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The second zone, of the same thickness, consists of Cr 7C 3 (89–90 % Cr). The presence of two intermediate zones can be clearly seen on microsections and the curves of distribution of chromium concentration in the thickness of the new phase (Fig. 21a). 5–1 µm thick can be seen on the microsection and in scanning of the probe is less distinctive than the other two phases. The authors and Ref. 78 assumed that this zone consists of the Cr 23C 6 (91–92 % Cr) carbide. 21 Dependence of the variation of the content of copper, chromium and titanium at copper–chromium alloy–diamond (a) and copper–titanium alloy–diamond (b) interfaces in transition from the alloy to diamond.

Thus, the processes of interaction of diamond (graphite) with carbideforming metals in the solid state and with melts containing additions of these metals are as a rule accompanied by carbide formation at the interface; the intensity and rate of growth of the carbide in the initial stage are determined by the kinetics of chemical reactions at the interface and then by the diffusion of components (carbon and metal) through the layer of the new phase. The second stage is usually controlling. However, in cases in which the temperature is high and the contact time is short, the ‘reaction’ stage of the process can play a significant and, possibly, controlling role.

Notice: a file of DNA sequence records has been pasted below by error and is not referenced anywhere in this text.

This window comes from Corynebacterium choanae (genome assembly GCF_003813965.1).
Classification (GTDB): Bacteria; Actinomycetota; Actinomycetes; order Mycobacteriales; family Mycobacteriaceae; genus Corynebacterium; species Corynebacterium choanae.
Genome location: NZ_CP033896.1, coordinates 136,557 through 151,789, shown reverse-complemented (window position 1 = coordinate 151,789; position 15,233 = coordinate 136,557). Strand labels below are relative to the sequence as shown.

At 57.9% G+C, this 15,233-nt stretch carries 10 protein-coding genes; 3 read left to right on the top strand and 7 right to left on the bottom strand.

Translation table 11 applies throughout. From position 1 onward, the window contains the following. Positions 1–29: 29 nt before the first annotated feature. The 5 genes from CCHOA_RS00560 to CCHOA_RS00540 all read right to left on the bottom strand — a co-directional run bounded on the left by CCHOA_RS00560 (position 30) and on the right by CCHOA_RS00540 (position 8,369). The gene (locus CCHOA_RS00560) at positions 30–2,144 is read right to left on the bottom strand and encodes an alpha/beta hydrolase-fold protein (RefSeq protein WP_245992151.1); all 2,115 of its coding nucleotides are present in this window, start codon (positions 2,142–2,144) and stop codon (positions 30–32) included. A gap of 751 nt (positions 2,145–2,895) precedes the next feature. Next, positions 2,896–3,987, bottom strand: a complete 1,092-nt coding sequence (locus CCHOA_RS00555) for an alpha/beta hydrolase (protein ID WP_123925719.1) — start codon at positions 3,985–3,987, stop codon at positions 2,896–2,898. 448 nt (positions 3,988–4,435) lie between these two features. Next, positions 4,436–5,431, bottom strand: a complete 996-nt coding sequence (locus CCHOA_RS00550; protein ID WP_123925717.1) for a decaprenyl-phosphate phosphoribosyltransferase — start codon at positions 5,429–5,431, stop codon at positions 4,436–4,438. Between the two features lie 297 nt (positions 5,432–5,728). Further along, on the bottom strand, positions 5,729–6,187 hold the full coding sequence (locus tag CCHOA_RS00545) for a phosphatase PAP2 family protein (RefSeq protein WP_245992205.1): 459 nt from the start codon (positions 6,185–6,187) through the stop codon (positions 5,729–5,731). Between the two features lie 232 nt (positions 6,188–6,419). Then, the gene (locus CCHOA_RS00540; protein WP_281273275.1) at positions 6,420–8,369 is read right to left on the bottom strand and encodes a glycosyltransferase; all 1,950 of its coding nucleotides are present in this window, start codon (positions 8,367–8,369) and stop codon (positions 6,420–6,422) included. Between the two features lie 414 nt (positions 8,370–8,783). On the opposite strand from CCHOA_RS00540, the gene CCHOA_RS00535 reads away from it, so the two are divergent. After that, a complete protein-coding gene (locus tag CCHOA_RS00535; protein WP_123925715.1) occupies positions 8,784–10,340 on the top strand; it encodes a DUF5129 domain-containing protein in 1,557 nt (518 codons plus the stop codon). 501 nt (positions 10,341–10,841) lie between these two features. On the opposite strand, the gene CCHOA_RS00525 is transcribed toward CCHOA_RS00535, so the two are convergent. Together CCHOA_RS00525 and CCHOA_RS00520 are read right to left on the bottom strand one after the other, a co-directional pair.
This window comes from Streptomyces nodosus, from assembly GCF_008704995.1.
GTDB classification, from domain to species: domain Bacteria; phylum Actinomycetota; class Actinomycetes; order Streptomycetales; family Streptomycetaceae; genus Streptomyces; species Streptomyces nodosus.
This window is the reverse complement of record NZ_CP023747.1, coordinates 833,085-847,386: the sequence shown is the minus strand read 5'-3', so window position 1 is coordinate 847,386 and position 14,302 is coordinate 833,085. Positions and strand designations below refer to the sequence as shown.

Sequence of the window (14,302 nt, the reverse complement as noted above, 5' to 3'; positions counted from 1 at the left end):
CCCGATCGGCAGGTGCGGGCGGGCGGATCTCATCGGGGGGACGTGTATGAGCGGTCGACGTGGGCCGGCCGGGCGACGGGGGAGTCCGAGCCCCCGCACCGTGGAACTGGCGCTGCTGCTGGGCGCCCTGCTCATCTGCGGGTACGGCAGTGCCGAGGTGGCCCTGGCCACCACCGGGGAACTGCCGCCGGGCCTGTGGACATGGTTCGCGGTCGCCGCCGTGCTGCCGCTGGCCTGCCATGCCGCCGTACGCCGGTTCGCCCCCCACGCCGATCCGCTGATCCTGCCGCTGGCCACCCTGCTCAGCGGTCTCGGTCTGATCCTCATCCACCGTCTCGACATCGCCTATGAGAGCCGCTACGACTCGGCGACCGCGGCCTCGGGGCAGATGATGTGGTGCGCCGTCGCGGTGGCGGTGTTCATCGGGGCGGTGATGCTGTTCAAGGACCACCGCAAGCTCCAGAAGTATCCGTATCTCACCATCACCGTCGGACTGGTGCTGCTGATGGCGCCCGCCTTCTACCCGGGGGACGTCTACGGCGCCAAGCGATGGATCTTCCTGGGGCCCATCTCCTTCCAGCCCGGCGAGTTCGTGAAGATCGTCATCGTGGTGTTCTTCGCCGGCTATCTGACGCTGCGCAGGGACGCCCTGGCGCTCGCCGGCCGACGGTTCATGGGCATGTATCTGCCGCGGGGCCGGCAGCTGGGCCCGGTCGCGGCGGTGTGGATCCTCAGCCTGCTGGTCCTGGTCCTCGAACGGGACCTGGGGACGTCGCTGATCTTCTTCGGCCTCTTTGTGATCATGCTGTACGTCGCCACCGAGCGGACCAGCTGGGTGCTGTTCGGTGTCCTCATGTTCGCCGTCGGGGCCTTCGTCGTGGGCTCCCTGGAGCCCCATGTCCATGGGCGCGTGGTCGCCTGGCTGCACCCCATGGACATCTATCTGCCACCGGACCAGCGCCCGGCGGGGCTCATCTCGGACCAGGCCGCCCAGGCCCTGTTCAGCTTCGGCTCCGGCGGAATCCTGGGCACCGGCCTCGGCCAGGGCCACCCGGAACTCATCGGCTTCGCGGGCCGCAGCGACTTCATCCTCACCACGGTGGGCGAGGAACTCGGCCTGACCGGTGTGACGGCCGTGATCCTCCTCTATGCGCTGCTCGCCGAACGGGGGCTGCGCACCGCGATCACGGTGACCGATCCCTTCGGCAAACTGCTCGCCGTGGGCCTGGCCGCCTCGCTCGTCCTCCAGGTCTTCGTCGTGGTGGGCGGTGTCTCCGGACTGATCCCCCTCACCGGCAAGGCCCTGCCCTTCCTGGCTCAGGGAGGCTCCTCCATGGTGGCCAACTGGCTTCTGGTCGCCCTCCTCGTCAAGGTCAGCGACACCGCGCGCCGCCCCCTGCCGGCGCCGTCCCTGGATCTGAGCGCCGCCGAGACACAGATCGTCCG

Indexing of the x-ray diffraction patterns was carried out using the information presented in Ref. 141 and 142. Niobium and tantalum coatings were deposited on natural diamond powders with a grain size of 400/315 µm in vacuum annealing in a metallising agent consisting of a mixture of surface-oxidised powders of niobium and tantalum and also NaF activator (1–4%) by the method proposed in Ref. 143. In the metallising diamonds by these metals 41 without the activating agents the coating did not form even at relatively high temperatures (1100–1200 °C).

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